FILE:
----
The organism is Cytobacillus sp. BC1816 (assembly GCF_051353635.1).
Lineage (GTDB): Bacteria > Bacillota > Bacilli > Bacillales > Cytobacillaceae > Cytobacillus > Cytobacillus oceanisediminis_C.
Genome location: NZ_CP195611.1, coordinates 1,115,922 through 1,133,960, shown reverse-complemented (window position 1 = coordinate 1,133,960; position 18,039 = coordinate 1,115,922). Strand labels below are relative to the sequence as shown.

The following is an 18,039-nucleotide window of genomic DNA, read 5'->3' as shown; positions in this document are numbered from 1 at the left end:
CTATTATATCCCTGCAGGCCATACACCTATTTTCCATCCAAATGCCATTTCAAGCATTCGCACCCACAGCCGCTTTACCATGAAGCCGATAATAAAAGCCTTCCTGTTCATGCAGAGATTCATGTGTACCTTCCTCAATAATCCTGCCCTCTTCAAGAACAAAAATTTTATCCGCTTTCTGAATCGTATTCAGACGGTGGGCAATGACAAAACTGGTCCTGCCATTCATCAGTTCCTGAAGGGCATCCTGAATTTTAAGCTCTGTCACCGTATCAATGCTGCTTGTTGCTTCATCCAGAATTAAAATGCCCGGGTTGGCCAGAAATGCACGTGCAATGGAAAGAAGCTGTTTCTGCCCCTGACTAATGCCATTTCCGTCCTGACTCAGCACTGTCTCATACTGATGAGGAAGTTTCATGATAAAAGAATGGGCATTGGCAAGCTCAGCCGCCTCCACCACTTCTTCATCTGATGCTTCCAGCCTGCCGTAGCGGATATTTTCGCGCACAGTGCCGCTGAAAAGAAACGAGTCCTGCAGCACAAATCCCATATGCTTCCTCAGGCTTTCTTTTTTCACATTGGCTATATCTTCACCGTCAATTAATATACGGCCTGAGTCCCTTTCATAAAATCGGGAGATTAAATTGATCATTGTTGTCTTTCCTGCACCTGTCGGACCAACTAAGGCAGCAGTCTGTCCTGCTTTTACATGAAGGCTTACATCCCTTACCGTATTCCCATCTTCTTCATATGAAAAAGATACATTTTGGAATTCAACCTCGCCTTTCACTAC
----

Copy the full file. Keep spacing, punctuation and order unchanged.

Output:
The organism is Cytobacillus sp. BC1816 (assembly GCF_051353635.1).
Lineage (GTDB): Bacteria > Bacillota > Bacilli > Bacillales > Cytobacillaceae > Cytobacillus > Cytobacillus oceanisediminis_C.
Genome location: NZ_CP195611.1, coordinates 1,115,922 through 1,133,960, shown reverse-complemented (window position 1 = coordinate 1,133,960; position 18,039 = coordinate 1,115,922). Strand labels below are relative to the sequence as shown.

The following is an 18,039-nucleotide window of genomic DNA, read 5'->3' as shown; positions in this document are numbered from 1 at the left end:
CTATTATATCCCTGCAGGCCATACACCTATTTTCCATCCAAATGCCATTTCAAGCATTCGCACCCACAGCCGCTTTACCATGAAGCCGATAATAAAAGCCTTCCTGTTCATGCAGAGATTCATGTGTACCTTCCTCAATAATCCTGCCCTCTTCAAGAACAAAAATTTTATCCGCTTTCTGAATCGTATTCAGACGGTGGGCAATGACAAAACTGGTCCTGCCATTCATCAGTTCCTGAAGGGCATCCTGAATTTTAAGCTCTGTCACCGTATCAATGCTGCTTGTTGCTTCATCCAGAATTAAAATGCCCGGGTTGGCCAGAAATGCACGTGCAATGGAAAGAAGCTGTTTCTGCCCCTGACTAATGCCATTTCCGTCCTGACTCAGCACTGTCTCATACTGATGAGGAAGTTTCATGATAAAAGAATGGGCATTGGCAAGCTCAGCCGCCTCCACCACTTCTTCATCTGATGCTTCCAGCCTGCCGTAGCGGATATTTTCGCGCACAGTGCCGCTGAAAAGAAACGAGTCCTGCAGCACAAATCCCATATGCTTCCTCAGGCTTTCTTTTTTCACATTGGCTATATCTTCACCGTCAATTAATATACGGCCTGAGTCCCTTTCATAAAATCGGGAGATTAAATTGATCATTGTTGTCTTTCCTGCACCTGTCGGACCAACTAAGGCAGCAGTCTGTCCTGCTTTTACATGAAGGCTTACATCCCTTACCGTATTCCCATCTTCTTCATATGAAAAAGATACATTTTGGAATTCAACCTCGCCTTTCACTAC